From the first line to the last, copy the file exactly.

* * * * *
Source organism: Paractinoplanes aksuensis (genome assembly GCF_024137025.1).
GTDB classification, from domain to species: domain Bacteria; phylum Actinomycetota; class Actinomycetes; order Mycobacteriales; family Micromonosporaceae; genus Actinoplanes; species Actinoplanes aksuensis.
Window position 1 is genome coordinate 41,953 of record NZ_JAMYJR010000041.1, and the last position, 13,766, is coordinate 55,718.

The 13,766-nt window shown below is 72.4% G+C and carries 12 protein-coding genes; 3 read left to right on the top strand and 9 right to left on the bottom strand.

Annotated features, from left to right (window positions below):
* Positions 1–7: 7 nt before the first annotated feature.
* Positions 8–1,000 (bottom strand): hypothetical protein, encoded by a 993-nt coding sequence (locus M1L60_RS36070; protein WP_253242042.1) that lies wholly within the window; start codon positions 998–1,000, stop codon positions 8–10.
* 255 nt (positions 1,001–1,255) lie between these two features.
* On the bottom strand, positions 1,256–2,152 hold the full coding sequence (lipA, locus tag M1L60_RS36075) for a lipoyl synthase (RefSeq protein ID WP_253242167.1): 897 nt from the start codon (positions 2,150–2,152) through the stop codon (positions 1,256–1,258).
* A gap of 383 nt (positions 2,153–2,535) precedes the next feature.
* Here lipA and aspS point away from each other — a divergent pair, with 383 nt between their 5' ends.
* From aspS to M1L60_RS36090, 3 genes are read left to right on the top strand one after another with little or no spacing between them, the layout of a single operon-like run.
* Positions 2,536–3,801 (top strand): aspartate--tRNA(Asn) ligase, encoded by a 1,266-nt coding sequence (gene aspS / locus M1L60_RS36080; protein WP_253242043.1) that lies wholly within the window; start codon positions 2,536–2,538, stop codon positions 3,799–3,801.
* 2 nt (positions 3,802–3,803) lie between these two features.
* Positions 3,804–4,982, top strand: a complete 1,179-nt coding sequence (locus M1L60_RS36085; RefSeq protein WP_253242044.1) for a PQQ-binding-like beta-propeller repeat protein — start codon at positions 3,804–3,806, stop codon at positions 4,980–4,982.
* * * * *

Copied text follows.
Source organism: Paractinoplanes aksuensis (genome assembly GCF_024137025.1).
GTDB classification, from domain to species: domain Bacteria; phylum Actinomycetota; class Actinomycetes; order Mycobacteriales; family Micromonosporaceae; genus Actinoplanes; species Actinoplanes aksuensis.
Window position 1 is genome coordinate 41,953 of record NZ_JAMYJR010000041.1, and the last position, 13,766, is coordinate 55,718.

The 13,766-nt window shown below is 72.4% G+C and carries 12 protein-coding genes; 3 read left to right on the top strand and 9 right to left on the bottom strand.

Annotated features, from left to right (window positions below):
* Positions 1–7: 7 nt before the first annotated feature.
* Positions 8–1,000 (bottom strand): hypothetical protein, encoded by a 993-nt coding sequence (locus M1L60_RS36070; protein WP_253242042.1) that lies wholly within the window; start codon positions 998–1,000, stop codon positions 8–10.
* 255 nt (positions 1,001–1,255) lie between these two features.
* On the bottom strand, positions 1,256–2,152 hold the full coding sequence (lipA, locus tag M1L60_RS36075) for a lipoyl synthase (RefSeq protein ID WP_253242167.1): 897 nt from the start codon (positions 2,150–2,152) through the stop codon (positions 1,256–1,258).
* A gap of 383 nt (positions 2,153–2,535) precedes the next feature.
* Here lipA and aspS point away from each other — a divergent pair, with 383 nt between their 5' ends.
* From aspS to M1L60_RS36090, 3 genes are read left to right on the top strand one after another with little or no spacing between them, the layout of a single operon-like run.
* Positions 2,536–3,801 (top strand): aspartate--tRNA(Asn) ligase, encoded by a 1,266-nt coding sequence (gene aspS / locus M1L60_RS36080; protein WP_253242043.1) that lies wholly within the window; start codon positions 2,536–2,538, stop codon positions 3,799–3,801.
* 2 nt (positions 3,802–3,803) lie between these two features.
* Positions 3,804–4,982, top strand: a complete 1,179-nt coding sequence (locus M1L60_RS36085; RefSeq protein WP_253242044.1) for a PQQ-binding-like beta-propeller repeat protein — start codon at positions 3,804–3,806, stop codon at positions 4,980–4,982.